Images made through a microscope. All subject types.
- Posts: 30
- Joined: Sat Jan 07, 2012 8:51 pm
- Location: Department of Biology, The University of Akron, Akron, OH.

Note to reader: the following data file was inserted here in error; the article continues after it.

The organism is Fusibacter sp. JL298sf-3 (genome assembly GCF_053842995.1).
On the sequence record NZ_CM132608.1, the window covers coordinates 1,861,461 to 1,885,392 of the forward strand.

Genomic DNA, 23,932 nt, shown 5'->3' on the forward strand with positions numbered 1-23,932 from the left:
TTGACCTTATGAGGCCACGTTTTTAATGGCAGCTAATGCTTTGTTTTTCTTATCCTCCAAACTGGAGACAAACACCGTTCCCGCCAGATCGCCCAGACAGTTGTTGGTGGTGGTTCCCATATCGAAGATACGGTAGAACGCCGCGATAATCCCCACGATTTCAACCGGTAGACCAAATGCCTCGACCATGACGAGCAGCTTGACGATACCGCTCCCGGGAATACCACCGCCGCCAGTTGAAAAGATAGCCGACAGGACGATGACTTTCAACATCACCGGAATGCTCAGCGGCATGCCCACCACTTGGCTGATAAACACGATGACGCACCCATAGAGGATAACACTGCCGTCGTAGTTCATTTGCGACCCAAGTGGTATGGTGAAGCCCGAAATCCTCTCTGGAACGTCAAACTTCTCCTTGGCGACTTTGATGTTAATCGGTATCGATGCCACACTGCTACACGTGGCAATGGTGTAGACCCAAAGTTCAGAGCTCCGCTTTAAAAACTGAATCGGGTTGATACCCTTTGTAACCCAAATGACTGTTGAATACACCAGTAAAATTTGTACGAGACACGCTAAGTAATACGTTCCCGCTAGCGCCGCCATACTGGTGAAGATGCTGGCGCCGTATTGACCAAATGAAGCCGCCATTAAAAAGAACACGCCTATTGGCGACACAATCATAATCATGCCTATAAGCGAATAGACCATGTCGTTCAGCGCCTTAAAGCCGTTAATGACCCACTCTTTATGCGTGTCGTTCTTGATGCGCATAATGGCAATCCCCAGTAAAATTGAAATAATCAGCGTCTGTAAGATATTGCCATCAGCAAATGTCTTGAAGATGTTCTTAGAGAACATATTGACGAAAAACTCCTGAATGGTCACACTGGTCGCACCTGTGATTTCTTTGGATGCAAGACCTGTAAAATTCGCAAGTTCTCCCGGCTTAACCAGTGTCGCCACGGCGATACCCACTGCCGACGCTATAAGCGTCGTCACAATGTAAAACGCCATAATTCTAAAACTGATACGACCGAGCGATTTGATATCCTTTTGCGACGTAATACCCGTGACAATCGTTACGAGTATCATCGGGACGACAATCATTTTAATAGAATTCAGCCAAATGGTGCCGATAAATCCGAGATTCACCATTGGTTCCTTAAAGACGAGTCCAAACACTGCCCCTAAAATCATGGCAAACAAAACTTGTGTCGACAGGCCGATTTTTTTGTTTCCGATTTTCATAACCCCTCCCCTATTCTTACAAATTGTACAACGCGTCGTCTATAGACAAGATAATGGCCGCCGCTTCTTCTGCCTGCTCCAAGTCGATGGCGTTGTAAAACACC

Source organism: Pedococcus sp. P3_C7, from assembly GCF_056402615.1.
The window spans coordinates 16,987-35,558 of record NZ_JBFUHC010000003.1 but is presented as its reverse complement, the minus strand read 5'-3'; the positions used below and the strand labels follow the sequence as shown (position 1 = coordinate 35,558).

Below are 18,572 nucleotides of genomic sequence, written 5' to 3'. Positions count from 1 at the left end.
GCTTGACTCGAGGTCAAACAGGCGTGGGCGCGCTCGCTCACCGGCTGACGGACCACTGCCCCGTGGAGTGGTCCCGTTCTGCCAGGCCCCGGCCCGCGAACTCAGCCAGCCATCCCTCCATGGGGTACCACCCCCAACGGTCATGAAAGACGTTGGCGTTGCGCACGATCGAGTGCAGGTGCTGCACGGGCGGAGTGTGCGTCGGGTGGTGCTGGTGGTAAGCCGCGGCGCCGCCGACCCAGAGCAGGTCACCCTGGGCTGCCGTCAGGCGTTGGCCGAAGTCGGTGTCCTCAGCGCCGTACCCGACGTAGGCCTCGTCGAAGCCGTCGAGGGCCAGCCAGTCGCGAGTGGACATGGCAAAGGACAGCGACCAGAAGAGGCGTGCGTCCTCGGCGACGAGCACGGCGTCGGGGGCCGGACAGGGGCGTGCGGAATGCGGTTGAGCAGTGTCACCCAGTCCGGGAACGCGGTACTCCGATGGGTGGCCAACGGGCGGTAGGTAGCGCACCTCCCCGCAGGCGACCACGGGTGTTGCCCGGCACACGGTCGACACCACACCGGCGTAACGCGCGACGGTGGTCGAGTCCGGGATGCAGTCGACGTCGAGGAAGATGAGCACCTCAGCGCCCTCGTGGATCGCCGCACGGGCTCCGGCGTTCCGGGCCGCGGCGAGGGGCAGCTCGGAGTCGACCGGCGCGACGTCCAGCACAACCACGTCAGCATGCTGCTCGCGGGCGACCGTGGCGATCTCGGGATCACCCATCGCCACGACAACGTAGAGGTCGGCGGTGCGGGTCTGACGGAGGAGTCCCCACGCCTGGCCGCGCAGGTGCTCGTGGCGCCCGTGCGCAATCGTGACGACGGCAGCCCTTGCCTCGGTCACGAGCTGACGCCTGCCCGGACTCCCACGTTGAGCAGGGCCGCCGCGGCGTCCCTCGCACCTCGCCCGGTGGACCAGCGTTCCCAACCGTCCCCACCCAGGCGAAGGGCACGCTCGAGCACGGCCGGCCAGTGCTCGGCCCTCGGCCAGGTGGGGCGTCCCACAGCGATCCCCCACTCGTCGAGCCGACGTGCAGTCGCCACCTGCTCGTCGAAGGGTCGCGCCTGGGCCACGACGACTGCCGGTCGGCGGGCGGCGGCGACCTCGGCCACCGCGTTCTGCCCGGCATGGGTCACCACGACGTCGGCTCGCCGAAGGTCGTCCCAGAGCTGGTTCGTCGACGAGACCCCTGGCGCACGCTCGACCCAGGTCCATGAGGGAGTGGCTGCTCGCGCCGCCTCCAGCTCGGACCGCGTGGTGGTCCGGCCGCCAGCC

This is a very strange occurrence. I have observed Spirogyra sexual reproduction in many species. Usually if the two filaments (+/-) have slightly shorter or longer cells, this will often cause two adjacent male cells to try and form an association with the same female cell (one accepting the male gamete). Since there is one zygote in the female cell, would this mean that this is a 3N instead of 2N zygote? Very interesting.